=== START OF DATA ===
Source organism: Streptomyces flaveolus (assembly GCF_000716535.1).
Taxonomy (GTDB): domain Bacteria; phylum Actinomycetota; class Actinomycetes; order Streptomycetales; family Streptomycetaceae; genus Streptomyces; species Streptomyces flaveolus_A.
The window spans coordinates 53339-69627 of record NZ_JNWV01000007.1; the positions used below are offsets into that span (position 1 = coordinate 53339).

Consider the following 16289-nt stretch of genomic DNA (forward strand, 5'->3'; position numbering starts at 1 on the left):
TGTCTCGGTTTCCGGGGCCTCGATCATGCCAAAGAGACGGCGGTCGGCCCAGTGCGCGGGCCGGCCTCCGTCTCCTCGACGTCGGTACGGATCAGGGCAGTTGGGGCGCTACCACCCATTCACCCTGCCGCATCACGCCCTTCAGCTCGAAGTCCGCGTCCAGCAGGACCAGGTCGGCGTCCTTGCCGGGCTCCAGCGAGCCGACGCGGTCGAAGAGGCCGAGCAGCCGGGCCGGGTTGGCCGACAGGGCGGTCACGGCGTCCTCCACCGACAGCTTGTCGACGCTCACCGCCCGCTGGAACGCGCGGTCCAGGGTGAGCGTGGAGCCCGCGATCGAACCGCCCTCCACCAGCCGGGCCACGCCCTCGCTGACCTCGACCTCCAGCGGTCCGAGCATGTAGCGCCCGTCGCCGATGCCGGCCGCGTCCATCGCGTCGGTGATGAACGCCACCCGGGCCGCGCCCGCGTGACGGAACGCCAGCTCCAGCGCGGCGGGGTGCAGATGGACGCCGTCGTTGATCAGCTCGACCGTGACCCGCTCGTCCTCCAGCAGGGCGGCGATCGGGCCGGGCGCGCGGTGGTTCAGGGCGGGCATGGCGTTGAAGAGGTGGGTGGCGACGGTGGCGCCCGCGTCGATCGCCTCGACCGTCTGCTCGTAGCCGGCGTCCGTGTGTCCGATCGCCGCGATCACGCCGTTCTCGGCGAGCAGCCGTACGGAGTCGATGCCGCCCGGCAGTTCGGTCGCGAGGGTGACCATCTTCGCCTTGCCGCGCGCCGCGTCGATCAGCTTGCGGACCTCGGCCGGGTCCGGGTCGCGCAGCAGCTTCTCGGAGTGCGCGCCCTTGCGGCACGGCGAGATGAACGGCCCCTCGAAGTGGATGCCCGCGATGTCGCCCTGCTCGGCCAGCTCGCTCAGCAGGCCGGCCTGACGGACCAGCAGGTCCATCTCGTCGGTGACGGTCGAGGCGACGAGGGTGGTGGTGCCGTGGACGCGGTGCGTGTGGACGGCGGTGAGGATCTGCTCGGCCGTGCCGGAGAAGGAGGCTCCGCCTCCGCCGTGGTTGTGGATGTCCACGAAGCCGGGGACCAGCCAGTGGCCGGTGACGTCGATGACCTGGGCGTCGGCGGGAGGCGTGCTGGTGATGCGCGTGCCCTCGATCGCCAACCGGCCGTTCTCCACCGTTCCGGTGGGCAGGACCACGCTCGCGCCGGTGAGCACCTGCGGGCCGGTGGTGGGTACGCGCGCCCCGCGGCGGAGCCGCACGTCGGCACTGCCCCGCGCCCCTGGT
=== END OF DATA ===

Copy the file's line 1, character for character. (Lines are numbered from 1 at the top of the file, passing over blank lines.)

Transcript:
Source organism: Streptomyces flaveolus (assembly GCF_000716535.1).